1.    Bowen and LeBron: I thought the last play of Game 3 was called correctly.  With the Cavs down three, Bruce Bowen tried to intentionally foul LeBron James.  James broke free, however, and just missed an open three.  Some had felt that the foul should’ve been called and that the Cavs got somewhat screwed.  Bowen did foul James but the foul was before the shot and would’ve been worth two free throws and would’ve allowed the Spurs to effectively run out the clock.  Unless Bowen totally impeded James, then the play was called right and the Cavs at least got a chance to tie the game.

2.    Le Tony, MVP?: Based upon the regular season meetings and the match ups, I expected Tony Parker to give the Cavs problems but this is ridiculous.  Parker has 24.7 ppg and is shooting 53%.  Parker is an interesting player in many respects.  He was an above-average regular player by age 20 (15.5 ppg, 5.3 apg at age 20 in 2002-03), which is fairly unprecedented for a young point guard.  Parker is now an established quasi-star, a great scorer with some limitations–but he is not much of a passer (Parker never had more than 6.1 apg in season) and he really is a fringe All-Star.

In any case, Parker is the odds on favorite to win the Finals MVP at this point.  This is also interesting because, almost always, the best player wins the NBA Finals MVP.  In the last 16 years, the acknowledged star player always won the MVP and the player, no matter who he is, almost always is a Hall of Famer.  Check all the MVP for the Finals since the award was first given out in 1969:

1968-69, Jerry West, Lakers: West is the only MVP from a losing team but he was the best player on the Lakers and, probably, the best player on the floor in this seven game series versus the Celts.  The stats were limited back then (no blocks, steals, or turnovers were recorded) but West put up slightly better numbers than Elgin Baylor and Wilt Chamberlain and all the Celtics.

1969-70, Willis Reed, Knicks:* Walt Frazier was probably the better player and probably had the better series but this was Willis’ legendary Game 7 where he came back from a torn calf muscle to inspire victory.

1970-71, Kareem Abdul-Jabbar, Bucks*

1971-72, Wilt Chamberlain, Lakers: West was arguably better than Wilt but the two were close enough that Chamberlain’s getting the nod is not shocking.

1972-73, Willis Reed, Knicks: Frazier had clearly passed Reed as the Knicks’ best player by this time but Reed, who was platooning with Jerry Lucas, played well and still had that inspirational status.

1973-74, John Havlicek, Celtics: The Celtics of the 1970s were always very balanced but Hondo was the team’s best player.

1974-75, Rick Barry, Golden State

1975-76, JoJo White, Celtics: Again, balance was the key.  White was probably not quite as good as Hondo or Dave Cowens but White’s MVP was not a huge shocker.

1976-77, Bill Walton, Portland

1977-78, Wes Unseld, Washington: There were plenty of balanced non-star teams in the 1970s (Celtics, Bullets, Sonics).  The Bullets bets player was probably Elvin Hayes but Unseld definitely had a presence defensively and on the boards.  His numbers were not huge in the Finals (9 ppg, 12 rpg, 4 apg) but, like Reed, his aura gave him a little extra push and he was a great player.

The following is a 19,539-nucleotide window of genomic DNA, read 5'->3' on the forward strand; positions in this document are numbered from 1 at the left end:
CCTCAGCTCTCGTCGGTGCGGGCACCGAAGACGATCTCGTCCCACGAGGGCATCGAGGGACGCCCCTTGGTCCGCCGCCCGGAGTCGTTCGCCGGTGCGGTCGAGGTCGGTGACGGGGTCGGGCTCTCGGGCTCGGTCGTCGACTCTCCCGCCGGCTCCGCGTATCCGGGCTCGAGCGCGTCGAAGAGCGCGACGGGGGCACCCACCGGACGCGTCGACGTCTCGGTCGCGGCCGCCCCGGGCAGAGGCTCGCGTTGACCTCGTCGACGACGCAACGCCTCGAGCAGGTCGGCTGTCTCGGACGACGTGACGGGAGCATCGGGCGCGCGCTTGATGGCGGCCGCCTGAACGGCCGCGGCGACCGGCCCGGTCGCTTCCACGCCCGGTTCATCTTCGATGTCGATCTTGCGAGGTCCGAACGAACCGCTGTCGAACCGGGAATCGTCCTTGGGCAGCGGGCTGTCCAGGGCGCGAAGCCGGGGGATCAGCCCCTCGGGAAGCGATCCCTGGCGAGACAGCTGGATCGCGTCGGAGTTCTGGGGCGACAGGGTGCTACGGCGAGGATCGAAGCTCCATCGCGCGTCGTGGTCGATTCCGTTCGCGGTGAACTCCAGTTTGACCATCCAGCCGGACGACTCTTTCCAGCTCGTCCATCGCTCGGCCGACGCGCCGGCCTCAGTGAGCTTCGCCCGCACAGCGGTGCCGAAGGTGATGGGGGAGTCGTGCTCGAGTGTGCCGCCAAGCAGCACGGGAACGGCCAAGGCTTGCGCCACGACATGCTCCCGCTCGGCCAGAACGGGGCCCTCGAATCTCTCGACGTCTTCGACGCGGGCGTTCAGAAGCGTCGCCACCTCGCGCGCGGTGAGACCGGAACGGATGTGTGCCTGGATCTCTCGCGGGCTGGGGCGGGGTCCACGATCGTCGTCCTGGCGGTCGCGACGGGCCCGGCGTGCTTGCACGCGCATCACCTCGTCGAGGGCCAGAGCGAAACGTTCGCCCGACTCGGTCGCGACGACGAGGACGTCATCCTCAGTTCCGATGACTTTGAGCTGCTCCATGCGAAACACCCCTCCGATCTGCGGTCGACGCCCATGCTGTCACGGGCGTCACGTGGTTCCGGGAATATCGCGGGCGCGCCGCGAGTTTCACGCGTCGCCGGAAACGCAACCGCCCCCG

1978-79, Dennis Johnson, Seattle: We already covered the 1970s Sonics a few months ago.  The short answer is that DJ was one of the top three players on the team, and none of three were clearly better than the other.

1979-80, Magic Johnson, Lakers

1980-81, Cedric Maxwell, Celtics: Probably the worst player to ever win an Finals MVP so far.  Maxwell was pretty good (18 ppg and 9.5 apg in the Finals) but not nearly as good as Larry Bird or Robert Parish (not to mention Kevin McHale, who was a rookie coming off the bench).

1981-82, Magic Johnson, Lakers

1982-83, Moses Malone, 76ers*

1983-84, Larry Bird, Celtics*

1984-85, Kareem Abdul-Jabbar, Lakers: Not quite as good as Magic but he was still great and his resurgence after a weak Finals the previous year was the talk of the series.

1985-86, Larry Bird, Celtics*

1986-87, Magic Johnson, Lakers*

1987-88, James Worthy, Lakers: Magic was still the star but Worthy had a huge Game 7 (36 points, 16 rebounds, 10 assists).

1988-89, Joe Dumars, Pistons: Joe D was not quite the star of this team but he led then with 27 ppg and so he got the nod.

1989-90, Isiah Thomas, Pistons

1990-91, Michael Jordan, Bulls*

1991-92, Michael Jordan, Bulls*

1992-93, Michael Jordan, Bulls*

1993-94, Hakeem Olajuwon, Rockets*

1994-95, Hakeem Olajuwon, Rockets

1995-96, Michael Jordan, Bulls*

1996-97, Michael Jordan, Bulls

1997-98, Michael Jordan, Bulls*

1998-99, Tim Duncan, Spurs

1999-00, Shaquille O’Neal, Lakers*

2000-01, Shaquille O’Neal, Lakers

2001-02, Shaquille O’Neal, Lakers

2002-03, Tim Duncan, Spurs*

2003-04, Chauncey Billups, Pistons

2004-05, Tim Duncan, Spurs

2005-06, Dwyane Wade, Heat

*Denotes that player won the regular season MVP as well.

Quite a list.  Only DJ, Maxwell, and JoJo White aren’t in the Hall yet among eligible players and Johnson will probably make it eventually.  Of the newer group, Billups is the only guy who probably won’t make the Hall (Wade is on his way if he stays healthy).  If Parker should get the MVP, he’s probably near the bottom of the list.  He’s better than Cornbread Maxwell but he and JoJo are remarkably similar players (score first point guards), though White was a shooter and Parker is a high percentage drive player.  Still, they are near a dead heat.  In any event, Parker’s going into a nice company, even if he’s not quite the best of the bunch.

1 comment for “Playoffthoughts

Leave a Reply